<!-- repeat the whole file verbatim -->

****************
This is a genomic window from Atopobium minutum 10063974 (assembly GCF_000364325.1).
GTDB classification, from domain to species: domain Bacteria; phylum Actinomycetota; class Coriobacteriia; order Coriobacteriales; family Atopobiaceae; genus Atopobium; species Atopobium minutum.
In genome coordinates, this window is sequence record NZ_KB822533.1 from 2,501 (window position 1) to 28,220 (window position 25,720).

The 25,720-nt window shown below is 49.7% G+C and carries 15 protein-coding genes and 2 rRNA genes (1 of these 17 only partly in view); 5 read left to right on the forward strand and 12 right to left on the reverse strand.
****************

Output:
This is a genomic window from Atopobium minutum 10063974 (assembly GCF_000364325.1).
GTDB classification, from domain to species: domain Bacteria; phylum Actinomycetota; class Coriobacteriia; order Coriobacteriales; family Atopobiaceae; genus Atopobium; species Atopobium minutum.
In genome coordinates, this window is sequence record NZ_KB822533.1 from 2,501 (window position 1) to 28,220 (window position 25,720).

The 25,720-nt window shown below is 49.7% G+C and carries 15 protein-coding genes and 2 rRNA genes (1 of these 17 only partly in view); 5 read left to right on the forward strand and 12 right to left on the reverse strand.